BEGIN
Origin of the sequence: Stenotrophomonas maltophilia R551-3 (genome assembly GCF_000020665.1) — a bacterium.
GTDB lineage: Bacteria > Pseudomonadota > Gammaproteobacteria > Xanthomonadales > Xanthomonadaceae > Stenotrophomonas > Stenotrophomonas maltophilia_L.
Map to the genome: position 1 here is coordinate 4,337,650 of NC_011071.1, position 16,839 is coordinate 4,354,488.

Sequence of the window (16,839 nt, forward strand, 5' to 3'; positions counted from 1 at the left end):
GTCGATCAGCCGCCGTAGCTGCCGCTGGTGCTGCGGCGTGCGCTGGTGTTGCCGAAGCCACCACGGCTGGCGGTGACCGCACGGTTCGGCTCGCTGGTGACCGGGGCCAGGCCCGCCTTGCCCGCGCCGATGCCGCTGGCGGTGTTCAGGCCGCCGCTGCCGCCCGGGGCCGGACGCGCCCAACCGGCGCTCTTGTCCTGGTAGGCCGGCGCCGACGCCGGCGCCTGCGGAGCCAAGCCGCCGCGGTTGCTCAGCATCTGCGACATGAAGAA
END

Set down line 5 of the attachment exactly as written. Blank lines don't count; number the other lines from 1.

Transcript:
GTCGATCAGCCGCCGTAGCTGCCGCTGGTGCTGCGGCGTGCGCTGGTGTTGCCGAAGCCACCACGGCTGGCGGTGACCGCACGGTTCGGCTCGCTGGTGACCGGGGCCAGGCCCGCCTTGCCCGCGCCGATGCCGCTGGCGGTGTTCAGGCCGCCGCTGCCGCCCGGGGCCGGACGCGCCCAACCGGCGCTCTTGTCCTGGTAGGCCGGCGCCGACGCCGGCGCCTGCGGAGCCAAGCCGCCGCGGTTGCTCAGCATCTGCGACATGAAGAA